This self-hate is also a manifestation of borderline focus on the negative. This focus on the negative makes it impossible for you to be be open to newness in your life. Being closed to newness and change means that you cannot grow and that you are much more invested, if not totally invested, in protecting yourself from your past wounds over and over again in what "should" otherwise be your here and now but in what ends up being your past manifested over and over again day in and day out. This negative focus and self-hate are a world unto themselves, a miserable world at that. They will hold you on the outside of the "real" world in which we live and in which many people are able to find contentment with self and some true sense of happiness day to day.

For many it seems easier, somehow, to just continue to deny that real "self" life than it is to admit the kind of pain and grief that is caused by the loss of something as precious as your actual, real, "self". Think about all the ways that you perpetuate your false-self through all of your borderline defence mechanisms and behaviour that you know will only push others away from you time and time again. Think about how trapped you feel in your lostness. Then think about how freeing it will be to find yourself and to take responsibility for yourself in a way that makes it next to impossible to keep hating who you really are as you discover this wonderful being more and more. You will begin to shed the protective defence mechanisms and replace with them with a healthy curiosity for life and for growth and change.

In order to get new results and to get on the road to recovery, you need make new choices. And you are responsible for the choices that you make, or refuse to make in your life whether you are aware of this or deny this. The fact is that if you feel stuck, you are choosing to stay stuck in the familiar because your fear of change and pain is greater than your dislike of what is so painfully familiar to you. This tranistional place can very much resemble classic borderline NO-WIN and is therefore very hard to push through. You need to push through it to change your self-hatred for your false self to a burgeoning like of the real self that will begin to emerge with a choice to change. And having been through it I can attest to the fact that it is not a NO-WIN situation at all. It is the most wonderful thing that you can do for your real "self"!

Don't stay stuck in your projected self-hate. Don't use others to try to meet your own needs. Take the first step on the journey to your real self today. Admit that you hurt. Admit that you have Borderline Personality Disorder, if you have received this diagnosis. Admit that you have issues that need your attention. Admit that you would benefit from help and or change. Admit that you want to particpate in life in ways that draw people to you and enable you to meet to your needs instead of in ways that push people away, re-act out your abandonment wounds and make it impossible for you to meet your own needs because you are too busy punishing, self-harming, and trying to kill the you that you don't even know yet.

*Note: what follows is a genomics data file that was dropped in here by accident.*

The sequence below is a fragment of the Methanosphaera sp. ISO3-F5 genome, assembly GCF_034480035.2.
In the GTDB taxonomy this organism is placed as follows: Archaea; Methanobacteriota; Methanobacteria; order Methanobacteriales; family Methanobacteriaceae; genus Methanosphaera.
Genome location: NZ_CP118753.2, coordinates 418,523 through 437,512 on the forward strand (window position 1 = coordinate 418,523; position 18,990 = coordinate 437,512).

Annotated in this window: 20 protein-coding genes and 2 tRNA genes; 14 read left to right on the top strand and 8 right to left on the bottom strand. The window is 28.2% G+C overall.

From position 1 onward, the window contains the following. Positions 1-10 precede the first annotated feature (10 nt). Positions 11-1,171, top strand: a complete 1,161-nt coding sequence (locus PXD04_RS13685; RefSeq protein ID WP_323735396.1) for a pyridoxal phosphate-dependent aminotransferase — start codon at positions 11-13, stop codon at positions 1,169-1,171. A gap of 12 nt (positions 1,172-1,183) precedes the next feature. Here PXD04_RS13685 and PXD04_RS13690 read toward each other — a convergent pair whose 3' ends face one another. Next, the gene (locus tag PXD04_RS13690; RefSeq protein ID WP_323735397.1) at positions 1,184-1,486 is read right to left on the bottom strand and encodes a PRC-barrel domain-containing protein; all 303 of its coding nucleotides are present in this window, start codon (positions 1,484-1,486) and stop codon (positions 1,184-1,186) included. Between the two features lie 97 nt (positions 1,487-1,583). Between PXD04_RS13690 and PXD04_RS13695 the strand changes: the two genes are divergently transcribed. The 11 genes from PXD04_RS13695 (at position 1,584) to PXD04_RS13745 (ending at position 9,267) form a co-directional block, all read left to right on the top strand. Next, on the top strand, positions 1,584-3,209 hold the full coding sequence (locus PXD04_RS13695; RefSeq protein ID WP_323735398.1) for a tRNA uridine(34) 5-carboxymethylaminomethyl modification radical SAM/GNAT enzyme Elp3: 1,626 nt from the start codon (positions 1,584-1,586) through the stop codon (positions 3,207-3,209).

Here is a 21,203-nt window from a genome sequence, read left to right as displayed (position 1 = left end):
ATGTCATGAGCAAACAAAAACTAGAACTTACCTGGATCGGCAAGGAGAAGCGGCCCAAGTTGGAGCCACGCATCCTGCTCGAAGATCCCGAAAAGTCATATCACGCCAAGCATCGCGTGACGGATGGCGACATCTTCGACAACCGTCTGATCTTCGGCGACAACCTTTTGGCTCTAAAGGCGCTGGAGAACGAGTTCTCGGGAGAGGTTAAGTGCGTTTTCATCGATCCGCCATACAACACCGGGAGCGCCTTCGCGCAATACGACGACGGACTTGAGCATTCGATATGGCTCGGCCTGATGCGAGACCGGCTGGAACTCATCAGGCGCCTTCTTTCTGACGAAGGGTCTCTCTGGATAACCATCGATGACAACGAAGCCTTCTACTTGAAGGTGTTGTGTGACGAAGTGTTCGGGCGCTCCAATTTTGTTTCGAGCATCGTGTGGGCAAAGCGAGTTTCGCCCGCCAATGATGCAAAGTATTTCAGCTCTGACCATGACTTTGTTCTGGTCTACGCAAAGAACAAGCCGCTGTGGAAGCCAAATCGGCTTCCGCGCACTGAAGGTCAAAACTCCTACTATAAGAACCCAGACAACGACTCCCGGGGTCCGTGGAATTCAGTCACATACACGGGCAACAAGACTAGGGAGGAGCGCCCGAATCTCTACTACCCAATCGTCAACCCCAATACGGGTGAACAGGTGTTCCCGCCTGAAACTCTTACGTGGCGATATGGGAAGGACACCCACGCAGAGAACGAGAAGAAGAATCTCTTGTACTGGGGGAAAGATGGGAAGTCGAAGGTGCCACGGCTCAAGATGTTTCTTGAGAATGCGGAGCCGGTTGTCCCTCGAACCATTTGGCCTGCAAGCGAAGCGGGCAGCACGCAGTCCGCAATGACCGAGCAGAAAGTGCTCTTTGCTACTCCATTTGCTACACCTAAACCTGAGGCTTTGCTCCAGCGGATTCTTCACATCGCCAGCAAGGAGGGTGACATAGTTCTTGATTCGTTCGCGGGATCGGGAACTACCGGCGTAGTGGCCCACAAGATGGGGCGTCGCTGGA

Most borderlines who are suicidal or struggling with suicidal ideation, and/or who have attempted suicide really want the pain to end and really don't want to die. The way to end the pain is to do the work (in therapy) necessary to find your authentic self which is the way to end your "self" hate and to continue the process of recovery from BPD that will see you find and connect to a known self that you can and will learn to love.

© A.J. Mahari, September 9, 2001 with up-dates November 12, 2009

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BPD Coach A.J. Mahari

Phoenix Rising Life Coaching

BPD - Feeling Alone

The Legacy of Abandonment in Borderline Personality Disorder © A.J. Mahari 2006

The Legacy of Abandonment in Borderline Personality Disorder

The Abandoned Pain of Borderline Personality Disorder © A.J. Mahari 2006

The Abandoned Pain of Borderline Personality Disorder

Mindfulness and Radical Acceptance for Non Borderlines © A.J. Mahari 2006

The Lost Self in BPD

Break Free From the BPD Maze - Recovery For Non Borderlines Audio Program © A.J. Mahari 2006

The Lost Self in BPD

5 Bundle Set Ebooks - Core Wound In BPD © A.J. Mahari 2006

5 Bundle Set Ebooks - Core Wound In BPD

Adult Child of BPD Mother in Search For Closure Audio © A.J. Mahari 2006

A.J. Mahariís Thought Changing Affirmations 5 Volume Set © A.J. Mahari 2006

The Lost Self in BPD